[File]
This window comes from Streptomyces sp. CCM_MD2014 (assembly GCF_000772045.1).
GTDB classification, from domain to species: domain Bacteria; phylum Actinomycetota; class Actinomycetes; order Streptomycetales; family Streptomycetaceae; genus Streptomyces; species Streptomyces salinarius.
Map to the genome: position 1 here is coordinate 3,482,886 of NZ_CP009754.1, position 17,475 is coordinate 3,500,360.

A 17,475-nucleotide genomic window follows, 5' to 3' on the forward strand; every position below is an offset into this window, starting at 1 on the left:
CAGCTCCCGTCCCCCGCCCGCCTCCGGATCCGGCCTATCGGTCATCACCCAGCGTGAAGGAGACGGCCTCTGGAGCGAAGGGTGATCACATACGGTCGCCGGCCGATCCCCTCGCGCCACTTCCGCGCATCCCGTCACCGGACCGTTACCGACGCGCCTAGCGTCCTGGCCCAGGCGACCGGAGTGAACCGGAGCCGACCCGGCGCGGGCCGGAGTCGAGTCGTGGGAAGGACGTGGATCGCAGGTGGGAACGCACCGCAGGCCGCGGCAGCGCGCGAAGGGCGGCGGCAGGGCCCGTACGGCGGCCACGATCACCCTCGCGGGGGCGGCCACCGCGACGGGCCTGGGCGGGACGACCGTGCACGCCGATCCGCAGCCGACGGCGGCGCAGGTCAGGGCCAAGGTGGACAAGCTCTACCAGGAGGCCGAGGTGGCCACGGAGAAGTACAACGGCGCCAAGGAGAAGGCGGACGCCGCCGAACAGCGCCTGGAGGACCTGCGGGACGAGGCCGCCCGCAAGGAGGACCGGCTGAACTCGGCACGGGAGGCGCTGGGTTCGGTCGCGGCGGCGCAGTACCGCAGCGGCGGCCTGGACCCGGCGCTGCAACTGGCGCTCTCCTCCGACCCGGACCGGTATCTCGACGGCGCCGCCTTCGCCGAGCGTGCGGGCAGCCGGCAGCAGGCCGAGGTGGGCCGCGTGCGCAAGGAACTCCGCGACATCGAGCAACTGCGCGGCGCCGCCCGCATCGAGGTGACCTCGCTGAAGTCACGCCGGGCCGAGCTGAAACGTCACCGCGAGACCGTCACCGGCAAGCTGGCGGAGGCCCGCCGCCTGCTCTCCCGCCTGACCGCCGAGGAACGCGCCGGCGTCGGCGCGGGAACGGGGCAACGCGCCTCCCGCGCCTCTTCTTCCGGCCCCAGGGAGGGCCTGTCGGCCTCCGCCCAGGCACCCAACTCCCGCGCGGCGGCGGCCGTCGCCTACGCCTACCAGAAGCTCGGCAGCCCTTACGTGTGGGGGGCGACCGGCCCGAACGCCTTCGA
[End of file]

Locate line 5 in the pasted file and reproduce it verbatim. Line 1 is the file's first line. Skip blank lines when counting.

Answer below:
CAGCTCCCGTCCCCCGCCCGCCTCCGGATCCGGCCTATCGGTCATCACCCAGCGTGAAGGAGACGGCCTCTGGAGCGAAGGGTGATCACATACGGTCGCCGGCCGATCCCCTCGCGCCACTTCCGCGCATCCCGTCACCGGACCGTTACCGACGCGCCTAGCGTCCTGGCCCAGGCGACCGGAGTGAACCGGAGCCGACCCGGCGCGGGCCGGAGTCGAGTCGTGGGAAGGACGTGGATCGCAGGTGGGAACGCACCGCAGGCCGCGGCAGCGCGCGAAGGGCGGCGGCAGGGCCCGTACGGCGGCCACGATCACCCTCGCGGGGGCGGCCACCGCGACGGGCCTGGGCGGGACGACCGTGCACGCCGATCCGCAGCCGACGGCGGCGCAGGTCAGGGCCAAGGTGGACAAGCTCTACCAGGAGGCCGAGGTGGCCACGGAGAAGTACAACGGCGCCAAGGAGAAGGCGGACGCCGCCGAACAGCGCCTGGAGGACCTGCGGGACGAGGCCGCCCGCAAGGAGGACCGGCTGAACTCGGCACGGGAGGCGCTGGGTTCGGTCGCGGCGGCGCAGTACCGCAGCGGCGGCCTGGACCCGGCGCTGCAACTGGCGCTCTCCTCCGACCCGGACCGGTATCTCGACGGCGCCGCCTTCGCCGAGCGTGCGGGCAGCCGGCAGCAGGCCGAGGTGGGCCGCGTGCGCAAGGAACTCCGCGACATCGAGCAACTGCGCGGCGCCGCCCGCATCGAGGTGACCTCGCTGAAGTCACGCCGGGCCGAGCTGAAACGTCACCGCGAGACCGTCACCGGCAAGCTGGCGGAGGCCCGCCGCCTGCTCTCCCGCCTGACCGCCGAGGAACGCGCCGGCGTCGGCGCGGGAACGGGGCAACGCGCCTCCCGCGCCTCTTCTTCCGGCCCCAGGGAGGGCCTGTCGGCCTCCGCCCAGGCACCCAACTCCCGCGCGGCGGCGGCCGTCGCCTACGCCTACCAGAAGCTCGGCAGCCCTTACGTGTGGGGGGCGACCGGCCCGAACGCCTTCGA